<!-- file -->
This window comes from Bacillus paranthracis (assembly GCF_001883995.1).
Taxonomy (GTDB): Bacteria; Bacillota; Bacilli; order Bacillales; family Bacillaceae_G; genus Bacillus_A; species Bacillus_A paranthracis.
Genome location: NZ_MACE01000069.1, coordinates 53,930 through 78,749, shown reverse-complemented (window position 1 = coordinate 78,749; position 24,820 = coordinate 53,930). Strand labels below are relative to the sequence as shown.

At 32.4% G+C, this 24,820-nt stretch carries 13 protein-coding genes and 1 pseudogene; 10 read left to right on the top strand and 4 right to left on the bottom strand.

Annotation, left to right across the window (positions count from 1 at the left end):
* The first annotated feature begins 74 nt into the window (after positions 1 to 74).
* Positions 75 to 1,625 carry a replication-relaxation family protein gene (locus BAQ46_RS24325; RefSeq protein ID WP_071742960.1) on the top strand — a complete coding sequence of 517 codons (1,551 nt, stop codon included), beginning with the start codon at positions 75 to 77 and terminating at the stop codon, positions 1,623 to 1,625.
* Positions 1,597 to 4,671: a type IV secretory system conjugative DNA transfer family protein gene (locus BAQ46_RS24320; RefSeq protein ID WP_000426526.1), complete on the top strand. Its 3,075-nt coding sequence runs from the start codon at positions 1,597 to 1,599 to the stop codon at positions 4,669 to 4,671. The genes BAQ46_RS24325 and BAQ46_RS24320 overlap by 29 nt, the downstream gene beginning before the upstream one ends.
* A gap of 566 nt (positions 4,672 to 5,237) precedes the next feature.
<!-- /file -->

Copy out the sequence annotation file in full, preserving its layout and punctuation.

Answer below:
This window comes from Bacillus paranthracis (assembly GCF_001883995.1).
Taxonomy (GTDB): Bacteria; Bacillota; Bacilli; order Bacillales; family Bacillaceae_G; genus Bacillus_A; species Bacillus_A paranthracis.
Genome location: NZ_MACE01000069.1, coordinates 53,930 through 78,749, shown reverse-complemented (window position 1 = coordinate 78,749; position 24,820 = coordinate 53,930). Strand labels below are relative to the sequence as shown.

At 32.4% G+C, this 24,820-nt stretch carries 13 protein-coding genes and 1 pseudogene; 10 read left to right on the top strand and 4 right to left on the bottom strand.

Annotation, left to right across the window (positions count from 1 at the left end):
* The first annotated feature begins 74 nt into the window (after positions 1 to 74).
* Positions 75 to 1,625 carry a replication-relaxation family protein gene (locus BAQ46_RS24325; RefSeq protein ID WP_071742960.1) on the top strand — a complete coding sequence of 517 codons (1,551 nt, stop codon included), beginning with the start codon at positions 75 to 77 and terminating at the stop codon, positions 1,623 to 1,625.
* Positions 1,597 to 4,671: a type IV secretory system conjugative DNA transfer family protein gene (locus BAQ46_RS24320; RefSeq protein ID WP_000426526.1), complete on the top strand. Its 3,075-nt coding sequence runs from the start codon at positions 1,597 to 1,599 to the stop codon at positions 4,669 to 4,671. The genes BAQ46_RS24325 and BAQ46_RS24320 overlap by 29 nt, the downstream gene beginning before the upstream one ends.
* A gap of 566 nt (positions 4,672 to 5,237) precedes the next feature.